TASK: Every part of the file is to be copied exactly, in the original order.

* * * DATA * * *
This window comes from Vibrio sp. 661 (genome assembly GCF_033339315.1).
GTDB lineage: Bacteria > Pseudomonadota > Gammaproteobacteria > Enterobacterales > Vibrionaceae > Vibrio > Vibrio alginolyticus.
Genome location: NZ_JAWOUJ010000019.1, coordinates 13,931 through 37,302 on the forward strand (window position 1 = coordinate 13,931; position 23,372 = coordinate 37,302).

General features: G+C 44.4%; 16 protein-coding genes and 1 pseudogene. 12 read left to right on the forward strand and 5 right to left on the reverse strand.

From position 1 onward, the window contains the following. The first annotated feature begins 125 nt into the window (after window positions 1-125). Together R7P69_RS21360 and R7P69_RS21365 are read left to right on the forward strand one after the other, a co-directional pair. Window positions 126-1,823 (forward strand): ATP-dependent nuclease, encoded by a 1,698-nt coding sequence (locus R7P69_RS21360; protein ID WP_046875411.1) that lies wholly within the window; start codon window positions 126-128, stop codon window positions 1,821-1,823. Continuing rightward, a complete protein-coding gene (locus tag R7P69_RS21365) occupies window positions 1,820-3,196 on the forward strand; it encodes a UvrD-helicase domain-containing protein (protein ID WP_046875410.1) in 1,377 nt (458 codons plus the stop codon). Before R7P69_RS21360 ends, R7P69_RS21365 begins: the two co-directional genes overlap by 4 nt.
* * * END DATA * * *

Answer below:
This window comes from Vibrio sp. 661 (genome assembly GCF_033339315.1).
GTDB lineage: Bacteria > Pseudomonadota > Gammaproteobacteria > Enterobacterales > Vibrionaceae > Vibrio > Vibrio alginolyticus.
Genome location: NZ_JAWOUJ010000019.1, coordinates 13,931 through 37,302 on the forward strand (window position 1 = coordinate 13,931; position 23,372 = coordinate 37,302).

General features: G+C 44.4%; 16 protein-coding genes and 1 pseudogene. 12 read left to right on the forward strand and 5 right to left on the reverse strand.

From position 1 onward, the window contains the following. The first annotated feature begins 125 nt into the window (after window positions 1-125). Together R7P69_RS21360 and R7P69_RS21365 are read left to right on the forward strand one after the other, a co-directional pair. Window positions 126-1,823 (forward strand): ATP-dependent nuclease, encoded by a 1,698-nt coding sequence (locus R7P69_RS21360; protein ID WP_046875411.1) that lies wholly within the window; start codon window positions 126-128, stop codon window positions 1,821-1,823. Continuing rightward, a complete protein-coding gene (locus tag R7P69_RS21365) occupies window positions 1,820-3,196 on the forward strand; it encodes a UvrD-helicase domain-containing protein (protein ID WP_046875410.1) in 1,377 nt (458 codons plus the stop codon). Before R7P69_RS21360 ends, R7P69_RS21365 begins: the two co-directional genes overlap by 4 nt.